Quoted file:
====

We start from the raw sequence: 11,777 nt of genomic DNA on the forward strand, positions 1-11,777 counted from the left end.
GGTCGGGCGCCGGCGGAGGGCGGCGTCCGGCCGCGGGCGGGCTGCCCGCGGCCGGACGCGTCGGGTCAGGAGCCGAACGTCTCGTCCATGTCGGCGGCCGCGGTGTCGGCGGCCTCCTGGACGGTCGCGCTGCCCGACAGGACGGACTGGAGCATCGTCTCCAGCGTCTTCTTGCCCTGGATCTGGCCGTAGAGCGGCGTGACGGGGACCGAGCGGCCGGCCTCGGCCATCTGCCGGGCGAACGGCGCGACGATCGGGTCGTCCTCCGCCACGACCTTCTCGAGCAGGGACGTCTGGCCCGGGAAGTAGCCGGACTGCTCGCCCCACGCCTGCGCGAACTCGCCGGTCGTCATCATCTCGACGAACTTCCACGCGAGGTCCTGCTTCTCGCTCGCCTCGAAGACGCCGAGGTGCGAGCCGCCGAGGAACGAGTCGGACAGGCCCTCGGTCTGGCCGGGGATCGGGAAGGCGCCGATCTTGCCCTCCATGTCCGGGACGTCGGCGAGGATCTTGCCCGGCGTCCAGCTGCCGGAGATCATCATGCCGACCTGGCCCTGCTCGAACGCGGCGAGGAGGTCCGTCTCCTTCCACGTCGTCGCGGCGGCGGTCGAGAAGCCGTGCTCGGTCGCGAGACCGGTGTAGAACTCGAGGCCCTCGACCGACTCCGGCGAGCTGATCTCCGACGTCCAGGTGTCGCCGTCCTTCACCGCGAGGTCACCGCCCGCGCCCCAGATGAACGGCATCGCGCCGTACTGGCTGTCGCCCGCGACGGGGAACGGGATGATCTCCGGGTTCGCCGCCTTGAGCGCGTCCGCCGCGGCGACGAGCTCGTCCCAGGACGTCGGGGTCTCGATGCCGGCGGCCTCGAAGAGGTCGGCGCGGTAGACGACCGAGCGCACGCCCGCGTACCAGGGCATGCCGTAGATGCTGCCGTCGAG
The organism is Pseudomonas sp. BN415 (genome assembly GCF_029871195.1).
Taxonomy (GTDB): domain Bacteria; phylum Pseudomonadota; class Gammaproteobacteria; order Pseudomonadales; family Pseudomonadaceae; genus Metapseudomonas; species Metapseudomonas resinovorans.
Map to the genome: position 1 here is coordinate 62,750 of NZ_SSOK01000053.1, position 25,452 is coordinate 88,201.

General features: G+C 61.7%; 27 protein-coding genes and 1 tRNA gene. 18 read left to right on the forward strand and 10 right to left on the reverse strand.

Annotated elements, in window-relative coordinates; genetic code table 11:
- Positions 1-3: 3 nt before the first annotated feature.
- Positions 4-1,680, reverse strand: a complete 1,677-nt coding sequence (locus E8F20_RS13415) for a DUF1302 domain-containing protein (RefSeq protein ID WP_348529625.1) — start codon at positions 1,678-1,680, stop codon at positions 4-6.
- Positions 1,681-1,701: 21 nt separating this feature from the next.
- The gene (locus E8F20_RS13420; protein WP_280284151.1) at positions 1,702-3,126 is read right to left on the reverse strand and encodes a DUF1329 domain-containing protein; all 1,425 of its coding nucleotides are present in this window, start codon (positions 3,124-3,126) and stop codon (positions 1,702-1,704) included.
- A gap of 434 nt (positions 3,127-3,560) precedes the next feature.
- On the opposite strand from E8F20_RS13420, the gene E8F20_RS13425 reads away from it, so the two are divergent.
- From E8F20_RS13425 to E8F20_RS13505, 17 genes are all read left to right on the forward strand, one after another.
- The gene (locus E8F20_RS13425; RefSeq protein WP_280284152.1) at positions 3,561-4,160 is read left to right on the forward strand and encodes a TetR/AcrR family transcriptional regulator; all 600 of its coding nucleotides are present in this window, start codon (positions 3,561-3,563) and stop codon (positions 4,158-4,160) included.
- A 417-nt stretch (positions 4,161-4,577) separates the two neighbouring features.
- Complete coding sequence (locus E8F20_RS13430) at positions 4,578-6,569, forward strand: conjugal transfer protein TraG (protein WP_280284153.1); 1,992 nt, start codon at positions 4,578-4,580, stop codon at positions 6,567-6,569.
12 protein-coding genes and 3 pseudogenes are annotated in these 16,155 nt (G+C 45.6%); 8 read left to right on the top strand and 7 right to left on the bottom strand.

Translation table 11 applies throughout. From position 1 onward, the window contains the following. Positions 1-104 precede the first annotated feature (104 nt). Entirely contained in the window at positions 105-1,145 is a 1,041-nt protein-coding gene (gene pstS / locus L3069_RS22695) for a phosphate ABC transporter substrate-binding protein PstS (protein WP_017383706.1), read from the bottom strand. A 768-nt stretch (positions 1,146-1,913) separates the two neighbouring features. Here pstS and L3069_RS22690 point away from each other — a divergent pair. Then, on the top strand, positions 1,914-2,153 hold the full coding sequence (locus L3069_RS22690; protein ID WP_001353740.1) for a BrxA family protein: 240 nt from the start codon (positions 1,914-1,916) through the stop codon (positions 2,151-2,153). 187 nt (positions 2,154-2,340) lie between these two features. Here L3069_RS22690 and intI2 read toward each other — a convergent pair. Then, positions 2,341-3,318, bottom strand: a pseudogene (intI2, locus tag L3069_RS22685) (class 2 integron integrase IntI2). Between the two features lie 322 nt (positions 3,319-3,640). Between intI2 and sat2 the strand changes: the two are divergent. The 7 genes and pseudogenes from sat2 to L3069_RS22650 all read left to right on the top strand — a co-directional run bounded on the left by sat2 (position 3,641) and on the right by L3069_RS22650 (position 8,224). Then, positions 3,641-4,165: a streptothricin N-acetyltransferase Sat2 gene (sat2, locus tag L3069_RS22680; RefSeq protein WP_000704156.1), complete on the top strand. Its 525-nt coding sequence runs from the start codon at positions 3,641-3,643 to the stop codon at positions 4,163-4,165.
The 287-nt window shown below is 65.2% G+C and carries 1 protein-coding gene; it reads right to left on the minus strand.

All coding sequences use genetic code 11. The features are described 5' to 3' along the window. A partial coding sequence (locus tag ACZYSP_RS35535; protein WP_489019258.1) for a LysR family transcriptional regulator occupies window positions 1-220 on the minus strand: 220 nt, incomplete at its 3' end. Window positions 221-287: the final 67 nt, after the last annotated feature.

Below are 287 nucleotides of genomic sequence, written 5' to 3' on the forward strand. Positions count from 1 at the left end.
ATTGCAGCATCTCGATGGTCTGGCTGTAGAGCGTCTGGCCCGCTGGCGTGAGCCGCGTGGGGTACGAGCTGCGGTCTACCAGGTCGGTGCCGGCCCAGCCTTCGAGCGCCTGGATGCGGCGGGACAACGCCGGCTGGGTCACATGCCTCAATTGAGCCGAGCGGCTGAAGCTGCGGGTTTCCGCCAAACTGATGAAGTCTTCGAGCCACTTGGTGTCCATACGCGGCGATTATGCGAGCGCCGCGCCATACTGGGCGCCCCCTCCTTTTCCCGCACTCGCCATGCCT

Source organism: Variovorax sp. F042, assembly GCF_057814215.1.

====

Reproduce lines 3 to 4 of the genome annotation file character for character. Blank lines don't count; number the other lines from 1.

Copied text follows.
The organism is Pseudomonas sp. BN415 (genome assembly GCF_029871195.1).
Taxonomy (GTDB): domain Bacteria; phylum Pseudomonadota; class Gammaproteobacteria; order Pseudomonadales; family Pseudomonadaceae; genus Metapseudomonas; species Metapseudomonas resinovorans.